honest and ethical. It is best to do your research before investing your funds with an investment
manager. Check as many sources as you can to be relatively confident that you have found an ethical
individual or company. Many were fooled by Bernie Madoff, and even the U.S. Securities and Exchange
Commission (SEC) was blinded for many years by his scheme. Recall the following well-known saying: “If
it sounds too good to be true, it probably is.” This saying is a good rule of thumb that can be used as an
additional check.
Bazerman, M. H., & Moore, D. A. (2013). Judgment in managerial decision making (8th ed.). Hoboken,
NJ: Wiley. Company Man. (2018, March 14). The Bernie Madoff scandal – a simple overview [Video file].
Retrieved from Elnur. (n.d.). The business in Ponzi
scheme concept. Information, employer [Image]. Retrieved from Embe2006.
(2014). Stock market ticker [Image]. Retrieved from
EQUIPTMOD as a basis for rational investment decisions
in tobacco control
EQUIPTMOD is an economic modelling tool that can be
used by national and regional governments in Europe to
assess the return on investment (ROI) of different tobacco
control scenarios using the best available evidence, and so
provides a rational basis for decision-making in this crucial
area of population health.
With regard to tobacco consumption, evidence could not
be clearer in two areas: (a) that smoking is the cause of a
wide range of conditions including neoplasms, cardiovascular and respiratory diseases; and (b) that smoking kills
[1,2]. Recent estimates are available to show how this burden actually translates to colossal economic (opportunity)
costs globally: US$422 billion in 2012 just in health-care
costs (i.e. 5.7% of global health expenditure) and US
$1436 billion (i.e. 1.8% of the world’s annual gross domestic product) when productivity losses were added [3].
Europe is particularly affected, as the tobacco epidemic in
the continent is most advanced—some 28% of the
European Union (EU) population still smokes [4]. The
health and economic burden of tobacco use therefore calls
for the ‘urgent need for countries to implement stronger
tobacco control measures to address these costs’ [3]. This
suggestion immediately begs an important policy question:
how can countries do that? In particular, policymakers
throughout Europe are in need of bespoke information on
the economic and wider returns of investing in evidencebased tobacco control so that they can make stronger business cases for better tobacco control.
A broad spectrum of policy measures exist in the EU
member states: from regulation of tobacco products to advertising restrictions, from creation of smoke-free environments, tax structures and activities against illicit trade to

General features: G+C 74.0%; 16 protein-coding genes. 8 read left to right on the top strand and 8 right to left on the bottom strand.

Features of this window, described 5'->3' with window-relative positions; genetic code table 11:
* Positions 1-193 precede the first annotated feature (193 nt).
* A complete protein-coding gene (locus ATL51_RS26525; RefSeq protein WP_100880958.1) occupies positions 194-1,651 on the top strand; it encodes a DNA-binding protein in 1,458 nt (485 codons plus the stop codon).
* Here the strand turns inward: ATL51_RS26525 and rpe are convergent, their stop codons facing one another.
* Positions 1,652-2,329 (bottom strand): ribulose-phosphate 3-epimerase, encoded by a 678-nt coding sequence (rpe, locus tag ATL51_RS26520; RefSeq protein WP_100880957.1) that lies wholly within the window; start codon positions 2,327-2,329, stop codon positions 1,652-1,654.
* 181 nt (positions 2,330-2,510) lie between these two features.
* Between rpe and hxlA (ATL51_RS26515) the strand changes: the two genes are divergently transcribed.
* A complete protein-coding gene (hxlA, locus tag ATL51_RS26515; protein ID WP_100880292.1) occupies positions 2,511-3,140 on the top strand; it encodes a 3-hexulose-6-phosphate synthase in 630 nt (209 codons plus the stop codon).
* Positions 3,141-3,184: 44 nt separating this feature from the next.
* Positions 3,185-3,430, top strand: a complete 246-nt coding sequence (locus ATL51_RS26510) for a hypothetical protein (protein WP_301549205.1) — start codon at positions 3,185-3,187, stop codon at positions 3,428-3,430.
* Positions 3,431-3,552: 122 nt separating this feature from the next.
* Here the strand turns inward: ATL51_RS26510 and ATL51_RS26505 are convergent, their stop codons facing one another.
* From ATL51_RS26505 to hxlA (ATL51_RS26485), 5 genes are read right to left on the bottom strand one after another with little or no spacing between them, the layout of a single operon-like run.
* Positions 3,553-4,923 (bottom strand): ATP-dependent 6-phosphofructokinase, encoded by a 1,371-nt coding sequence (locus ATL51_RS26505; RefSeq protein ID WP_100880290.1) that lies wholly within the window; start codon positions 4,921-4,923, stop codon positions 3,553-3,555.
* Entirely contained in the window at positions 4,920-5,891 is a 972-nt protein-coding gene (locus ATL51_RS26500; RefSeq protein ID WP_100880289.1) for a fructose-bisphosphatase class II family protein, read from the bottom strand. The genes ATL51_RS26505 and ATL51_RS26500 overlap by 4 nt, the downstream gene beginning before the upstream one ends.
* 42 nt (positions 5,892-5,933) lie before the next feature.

anti-smoking campaigns and stop smoking services [4].
The implementation of these measures is often countered
by massive lobbying of the tobacco industry [5]. The
Framework Convention on Tobacco Control (FCTC), arguably the most important international step to combat the
scourge of tobacco, has established a landmark reference,
but only parts of this comprehensive framework have indeed been accomplished [6]. For example, only approximately a third of European countries that managed to
increase tobacco taxes also have established laws on
smoke-free public places, and even fewer offer cessation
programmes [2]. As a result, more investment in tobacco
© 2018 Society for the Study of Addiction
control is needed. Equally, countries need to look for alternative strategies to improve the value for money of current
provision of services as well as consider where they could
disinvest from less effective services to allow them to
reinvest that money to more effective tobacco control
Investment decisions involve much more than how
much to spend on tobacco control; it is crucial to have a rational basis for adoption of different strategies or scenarios.
EQUIPTMOD is designed specifically for this kind of modelling. For example, the budget holders (e.g. local authority
service commissioners in England, social health insurance
companies in Germany or the national health services in
Spain) may want to continue providing most services at
their current levels but at the same time may want to scale
up certain services and stop providing more costly and/or
less effective services. This creates opportunities for ‘prospective investment scenarios’, the utility of which could
be assessed against the baseline (i.e. current practice). This
assessment is vital, as it would allow policymakers to be
explicit about the returns that their bespoke tobacco control agendas could generate.
In 2012, the National Institute of Health and Care
Excellence (NICE) published the first Tobacco Control
Return on Investment (ROI) tool [7] as a series of initiatives
to support local authorities (LAs). The policy context was
that the newly enacted Health and Social Care Act 2012
put LAs in the forefront of public health, including tobacco
control. This tool was well received by relevant stakeholder